For my son, not every strain of cannabis helped. When we did see positive effects, they were often accompanied by red eyes or an unwillingness to do anything ("couch lock," it's casually called). But eventually, we settled on White Russian, a favorite of cancer patients in pain, and we transitioned from cookies to an oil tincture that my son received orally every few hours with a dropper. (That allowed us to titrate the dosage and made it easier for the nurse to administer at school.) It left him clear-eyed and alert, without the constant pain-furrow in his brow or the off-the-wall rages.
It seemed like a miracle. And seven years later, it's still working. But unlike with other wonder drugs, we can't just pop into the pharmacy for refills.
Growers come and go, and their supplies are always just one mite infestation or robbery or legal scare away from disaster. My son's original provider, who had put a lot of his own money into making an indoor grow-room for our son's plants, was robbed and dropped out of Rhode Island's medical-marijuana program. Another certified grower accidentally killed his plants. Not long after, another certified provider we used called us in a panic. He was being evicted because his landlord was getting anxious about his organic-marijuana operation; pot, though legal under state law, is still federally illegal to grow, possess or ingest. (Licensed medical-marijuana patients and providers have ended up in prison, even while OxyContin, a powerful Schedule 2 drug, is legally prescribable for children.)
Once, when my son was late getting his cannabis oil after school, he put his head through a window and cut his face in a frenzy of pain. We gave him his medication, and he calmed down enough that we could bring him to the ER. But at the hospital, I didn't know whether to admit that we'd given him cannabis. Would I be arrested? Would they call social services?
Things got even more complicated when we sold our house in Rhode Island and moved to New York full-time in 2015. Eighty-two percent of New York voters support medical marijuana, according to polls. But the state's newly implemented medical-marijuana program is absurdly rigid. While other states include autism on their lists of qualifying conditions, New York does not consider glaucoma, much less autism, a sufficient qualification, and physicians have to take a time-intensive course to become certified to prescribe. We left Rhode Island with almost a liter of cannabis-infused oil, but, even though we measure it out in drops, it won't last forever. And because my son had to turn in his medical-marijuana license when we moved, we can't go back to get more.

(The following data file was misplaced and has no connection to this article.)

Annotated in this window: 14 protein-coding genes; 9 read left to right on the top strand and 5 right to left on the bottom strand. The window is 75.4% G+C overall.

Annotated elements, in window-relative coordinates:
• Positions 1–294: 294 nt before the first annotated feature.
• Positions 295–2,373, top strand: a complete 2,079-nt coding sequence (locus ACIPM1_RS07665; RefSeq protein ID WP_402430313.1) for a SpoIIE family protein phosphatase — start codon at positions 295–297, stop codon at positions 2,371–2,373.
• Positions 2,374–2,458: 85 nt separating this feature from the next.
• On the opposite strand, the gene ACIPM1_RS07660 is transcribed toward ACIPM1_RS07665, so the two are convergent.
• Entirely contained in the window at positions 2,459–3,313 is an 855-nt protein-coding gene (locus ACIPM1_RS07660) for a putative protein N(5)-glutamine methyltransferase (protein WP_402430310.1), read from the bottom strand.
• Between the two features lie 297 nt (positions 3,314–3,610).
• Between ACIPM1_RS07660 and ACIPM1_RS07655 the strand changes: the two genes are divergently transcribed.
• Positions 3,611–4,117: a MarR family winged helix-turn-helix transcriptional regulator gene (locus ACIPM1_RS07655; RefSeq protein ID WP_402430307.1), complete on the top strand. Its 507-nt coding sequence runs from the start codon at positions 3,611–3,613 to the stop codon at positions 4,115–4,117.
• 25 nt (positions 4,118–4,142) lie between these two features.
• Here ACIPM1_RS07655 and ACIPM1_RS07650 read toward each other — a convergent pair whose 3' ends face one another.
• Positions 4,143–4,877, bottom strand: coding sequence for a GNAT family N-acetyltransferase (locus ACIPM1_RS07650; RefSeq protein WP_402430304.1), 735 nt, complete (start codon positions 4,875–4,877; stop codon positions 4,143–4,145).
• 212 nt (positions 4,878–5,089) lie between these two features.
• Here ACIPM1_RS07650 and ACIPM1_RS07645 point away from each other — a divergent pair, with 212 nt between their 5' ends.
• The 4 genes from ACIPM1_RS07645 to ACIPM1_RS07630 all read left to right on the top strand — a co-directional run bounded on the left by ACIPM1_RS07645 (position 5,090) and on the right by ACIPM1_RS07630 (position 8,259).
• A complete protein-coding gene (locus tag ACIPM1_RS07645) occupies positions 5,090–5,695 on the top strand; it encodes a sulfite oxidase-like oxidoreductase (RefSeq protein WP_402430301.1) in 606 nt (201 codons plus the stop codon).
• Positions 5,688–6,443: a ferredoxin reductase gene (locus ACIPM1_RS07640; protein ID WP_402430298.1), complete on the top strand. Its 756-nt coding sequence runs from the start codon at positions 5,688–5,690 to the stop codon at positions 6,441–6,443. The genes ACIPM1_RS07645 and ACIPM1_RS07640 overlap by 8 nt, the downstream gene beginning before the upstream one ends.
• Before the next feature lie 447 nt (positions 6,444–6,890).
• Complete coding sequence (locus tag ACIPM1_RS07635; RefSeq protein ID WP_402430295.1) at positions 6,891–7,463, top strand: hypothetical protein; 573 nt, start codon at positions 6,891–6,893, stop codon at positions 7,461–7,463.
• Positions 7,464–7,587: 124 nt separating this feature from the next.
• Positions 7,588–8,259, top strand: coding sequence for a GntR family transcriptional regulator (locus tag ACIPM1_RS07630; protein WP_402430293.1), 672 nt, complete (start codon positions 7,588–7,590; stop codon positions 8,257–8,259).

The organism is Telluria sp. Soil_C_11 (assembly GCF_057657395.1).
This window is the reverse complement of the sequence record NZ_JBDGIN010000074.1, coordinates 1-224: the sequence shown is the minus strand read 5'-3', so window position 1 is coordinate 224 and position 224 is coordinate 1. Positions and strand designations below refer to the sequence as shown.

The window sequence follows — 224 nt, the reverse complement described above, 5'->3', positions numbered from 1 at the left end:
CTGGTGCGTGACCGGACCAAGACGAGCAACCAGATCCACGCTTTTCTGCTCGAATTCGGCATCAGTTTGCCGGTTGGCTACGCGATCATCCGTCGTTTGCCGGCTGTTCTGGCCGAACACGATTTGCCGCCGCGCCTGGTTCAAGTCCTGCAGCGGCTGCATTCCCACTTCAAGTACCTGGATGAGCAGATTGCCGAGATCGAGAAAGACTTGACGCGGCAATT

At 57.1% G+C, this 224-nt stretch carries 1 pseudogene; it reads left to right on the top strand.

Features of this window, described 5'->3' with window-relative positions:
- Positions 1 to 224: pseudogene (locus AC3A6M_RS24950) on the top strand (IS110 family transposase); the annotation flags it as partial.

The lone dispensary that serves all of Manhattan was, when we walked by one recent weekday, empty of patrons. Contrast this with Denver. In 2014, I visited Medicine Man, a medical and recreational dispensary on the outskirts of the city that was so crowded, I had to wait in line with about a dozen other people. I was amazed by the diversity of cannabis available, the wide variety of strains, and the mesmerizing display of tinctures, edibles, even topical creams for muscle pain. Trained workers were on hand to answer any questions. I wanted to cry, thinking that I could buy bags of White Russian but I wouldn't be able to take them out of Colorado. If we bring our son's marijuana when we travel, we worry that we're committing interstate drug trafficking.
This subterfuge, the stigma, the fear and the work required to find a steady supply of the right plant prevent more families with kids in crisis from trying medical marijuana. Even parents sent along by our son's neurologist, who has been amazed by his transformation, have concluded that it's all too much for them.
Removing these barriers would be as simple as removing cannabis from Schedule 1, as several high-profile leaders, including the governors of Washington and Rhode Island, have urged. I was optimistic that President Barack Obama would do it. After all, he is an admitted onetime recreational user, who told the New Yorker that marijuana is less dangerous than alcohol and who's said that science guides his decisions on policy. But the DEA sidelined science when it rejected reclassification in August. "This decision isn't based on danger," DEA chief Chuck Rosenberg said. "This decision is based on whether marijuana, as determined by the FDA, is a safe and effective medicine, and it's not."
In the remaining weeks of his presidency, Obama could still instruct Attorney General Loretta Lynch to remove it from the schedule, leaving a legacy of marijuana patients and their providers who would be protected under the law.
President-elect Donald Trump has said little about cannabis, other than it "should be a state issue." That doesn't bode well for federal declassification. And some observers predict that Jeff Sessions, Trump's pick for attorney general, may go to war on legal marijuana.
What are my choices, then, as a law-abiding parent, when my son's cannabis oil runs out? The look of joy and pride on his face as he rides, same as other kids with their families, on a beautiful waterside bike path in New York is glorious to see. He shouldn't have to go back to days of howling pain and self-injury.
Marie Myung-Ok Lee is a novelist and essayist who teaches at Columbia University.